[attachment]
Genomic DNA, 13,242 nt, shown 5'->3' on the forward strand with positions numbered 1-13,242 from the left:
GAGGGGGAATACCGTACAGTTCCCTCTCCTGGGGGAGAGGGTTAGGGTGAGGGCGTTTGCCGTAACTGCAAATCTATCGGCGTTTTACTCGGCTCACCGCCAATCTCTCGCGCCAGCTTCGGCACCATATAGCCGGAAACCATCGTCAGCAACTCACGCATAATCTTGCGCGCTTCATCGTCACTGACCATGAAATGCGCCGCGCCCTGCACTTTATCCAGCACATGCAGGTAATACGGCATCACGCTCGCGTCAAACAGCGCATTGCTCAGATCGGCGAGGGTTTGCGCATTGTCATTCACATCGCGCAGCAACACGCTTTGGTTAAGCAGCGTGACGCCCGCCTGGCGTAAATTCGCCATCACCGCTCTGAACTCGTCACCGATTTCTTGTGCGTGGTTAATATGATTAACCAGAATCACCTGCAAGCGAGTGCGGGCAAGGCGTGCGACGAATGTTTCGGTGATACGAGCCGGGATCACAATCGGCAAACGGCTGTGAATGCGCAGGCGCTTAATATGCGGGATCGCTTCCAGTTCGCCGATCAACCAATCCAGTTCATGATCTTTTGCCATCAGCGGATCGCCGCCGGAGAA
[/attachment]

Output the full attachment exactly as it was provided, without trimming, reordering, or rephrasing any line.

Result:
Genomic DNA, 13,242 nt, shown 5'->3' on the forward strand with positions numbered 1-13,242 from the left:
GAGGGGGAATACCGTACAGTTCCCTCTCCTGGGGGAGAGGGTTAGGGTGAGGGCGTTTGCCGTAACTGCAAATCTATCGGCGTTTTACTCGGCTCACCGCCAATCTCTCGCGCCAGCTTCGGCACCATATAGCCGGAAACCATCGTCAGCAACTCACGCATAATCTTGCGCGCTTCATCGTCACTGACCATGAAATGCGCCGCGCCCTGCACTTTATCCAGCACATGCAGGTAATACGGCATCACGCTCGCGTCAAACAGCGCATTGCTCAGATCGGCGAGGGTTTGCGCATTGTCATTCACATCGCGCAGCAACACGCTTTGGTTAAGCAGCGTGACGCCCGCCTGGCGTAAATTCGCCATCACCGCTCTGAACTCGTCACCGATTTCTTGTGCGTGGTTAATATGATTAACCAGAATCACCTGCAAGCGAGTGCGGGCAAGGCGTGCGACGAATGTTTCGGTGATACGAGCCGGGATCACAATCGGCAAACGGCTGTGAATGCGCAGGCGCTTAATATGCGGGATCGCTTCCAGTTCGCCGATCAACCAATCCAGTTCATGATCTTTTGCCATCAGCGGATCGCCGCCGGAGAA